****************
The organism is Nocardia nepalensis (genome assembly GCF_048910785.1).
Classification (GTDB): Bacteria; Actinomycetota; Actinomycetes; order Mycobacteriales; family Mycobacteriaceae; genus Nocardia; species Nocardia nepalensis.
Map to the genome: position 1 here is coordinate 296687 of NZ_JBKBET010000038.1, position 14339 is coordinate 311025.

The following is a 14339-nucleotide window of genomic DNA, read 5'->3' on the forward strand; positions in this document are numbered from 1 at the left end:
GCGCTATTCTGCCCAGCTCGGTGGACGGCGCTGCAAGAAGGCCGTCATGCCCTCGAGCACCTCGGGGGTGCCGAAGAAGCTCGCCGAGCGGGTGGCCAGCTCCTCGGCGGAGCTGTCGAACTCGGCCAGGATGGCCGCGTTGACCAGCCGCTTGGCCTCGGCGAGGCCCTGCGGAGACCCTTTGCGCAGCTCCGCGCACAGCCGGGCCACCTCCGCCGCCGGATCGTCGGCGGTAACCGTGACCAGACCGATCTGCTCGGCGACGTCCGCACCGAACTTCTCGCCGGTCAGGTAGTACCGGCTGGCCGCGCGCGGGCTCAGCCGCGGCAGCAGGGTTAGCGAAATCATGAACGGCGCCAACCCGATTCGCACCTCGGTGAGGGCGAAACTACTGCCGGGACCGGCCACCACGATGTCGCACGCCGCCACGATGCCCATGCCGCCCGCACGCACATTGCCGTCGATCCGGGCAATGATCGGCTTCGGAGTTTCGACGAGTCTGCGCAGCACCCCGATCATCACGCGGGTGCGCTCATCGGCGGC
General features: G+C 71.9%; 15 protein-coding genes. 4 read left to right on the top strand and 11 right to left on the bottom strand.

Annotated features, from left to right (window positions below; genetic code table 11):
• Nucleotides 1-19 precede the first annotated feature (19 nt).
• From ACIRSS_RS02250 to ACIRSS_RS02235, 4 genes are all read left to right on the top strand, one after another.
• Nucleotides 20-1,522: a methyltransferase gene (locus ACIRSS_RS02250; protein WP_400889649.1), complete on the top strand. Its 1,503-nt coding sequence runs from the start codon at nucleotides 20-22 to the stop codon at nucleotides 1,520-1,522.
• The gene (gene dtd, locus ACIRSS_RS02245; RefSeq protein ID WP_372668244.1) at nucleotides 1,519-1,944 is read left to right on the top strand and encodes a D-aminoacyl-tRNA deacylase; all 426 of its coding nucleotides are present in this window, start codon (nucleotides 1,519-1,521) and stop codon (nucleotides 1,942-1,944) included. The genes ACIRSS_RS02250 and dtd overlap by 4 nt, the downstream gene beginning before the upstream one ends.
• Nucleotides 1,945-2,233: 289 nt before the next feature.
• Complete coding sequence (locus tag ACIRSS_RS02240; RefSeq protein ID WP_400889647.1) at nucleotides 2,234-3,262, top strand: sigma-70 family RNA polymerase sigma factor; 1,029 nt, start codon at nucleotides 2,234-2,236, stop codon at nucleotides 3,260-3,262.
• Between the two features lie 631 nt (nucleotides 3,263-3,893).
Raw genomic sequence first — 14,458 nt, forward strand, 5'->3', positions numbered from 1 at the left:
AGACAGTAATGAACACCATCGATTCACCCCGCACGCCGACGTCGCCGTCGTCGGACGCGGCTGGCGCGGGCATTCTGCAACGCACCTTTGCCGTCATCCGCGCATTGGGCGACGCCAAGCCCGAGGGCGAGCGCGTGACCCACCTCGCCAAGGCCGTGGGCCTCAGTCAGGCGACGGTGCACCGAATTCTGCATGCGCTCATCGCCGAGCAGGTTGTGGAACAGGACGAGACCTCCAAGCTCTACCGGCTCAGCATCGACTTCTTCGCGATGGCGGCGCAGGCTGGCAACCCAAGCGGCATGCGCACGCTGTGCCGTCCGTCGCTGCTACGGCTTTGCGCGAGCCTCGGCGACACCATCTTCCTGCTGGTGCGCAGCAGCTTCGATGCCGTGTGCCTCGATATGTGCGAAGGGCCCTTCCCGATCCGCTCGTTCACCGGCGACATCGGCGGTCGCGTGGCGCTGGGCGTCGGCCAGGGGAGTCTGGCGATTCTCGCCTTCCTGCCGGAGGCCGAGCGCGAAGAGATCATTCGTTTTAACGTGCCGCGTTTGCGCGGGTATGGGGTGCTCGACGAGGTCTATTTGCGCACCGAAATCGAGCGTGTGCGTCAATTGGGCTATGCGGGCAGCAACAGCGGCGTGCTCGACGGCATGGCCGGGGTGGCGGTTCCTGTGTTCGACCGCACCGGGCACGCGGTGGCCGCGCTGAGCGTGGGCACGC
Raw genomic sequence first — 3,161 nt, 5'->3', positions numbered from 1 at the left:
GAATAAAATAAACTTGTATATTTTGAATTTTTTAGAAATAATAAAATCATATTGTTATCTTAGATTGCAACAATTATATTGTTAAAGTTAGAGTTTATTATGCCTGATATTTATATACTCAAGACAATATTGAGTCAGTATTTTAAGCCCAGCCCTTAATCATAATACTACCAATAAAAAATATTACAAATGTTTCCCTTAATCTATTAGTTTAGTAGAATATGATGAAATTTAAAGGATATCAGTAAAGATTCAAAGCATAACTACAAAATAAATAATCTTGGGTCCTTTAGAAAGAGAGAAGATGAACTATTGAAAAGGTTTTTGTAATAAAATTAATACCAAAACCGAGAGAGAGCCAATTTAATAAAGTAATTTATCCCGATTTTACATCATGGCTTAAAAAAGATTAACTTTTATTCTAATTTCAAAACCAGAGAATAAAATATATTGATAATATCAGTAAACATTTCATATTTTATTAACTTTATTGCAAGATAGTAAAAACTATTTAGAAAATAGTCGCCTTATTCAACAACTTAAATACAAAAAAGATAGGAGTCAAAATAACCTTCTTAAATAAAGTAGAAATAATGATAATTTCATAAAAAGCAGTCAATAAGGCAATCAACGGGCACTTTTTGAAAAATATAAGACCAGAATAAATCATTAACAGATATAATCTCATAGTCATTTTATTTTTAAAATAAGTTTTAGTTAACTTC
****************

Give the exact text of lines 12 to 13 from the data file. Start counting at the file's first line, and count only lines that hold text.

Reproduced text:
• Nucleotides 1,945-2,233: 289 nt before the next feature.
• Complete coding sequence (locus tag ACIRSS_RS02240; RefSeq protein ID WP_400889647.1) at nucleotides 2,234-3,262, top strand: sigma-70 family RNA polymerase sigma factor; 1,029 nt, start codon at nucleotides 2,234-2,236, stop codon at nucleotides 3,260-3,262.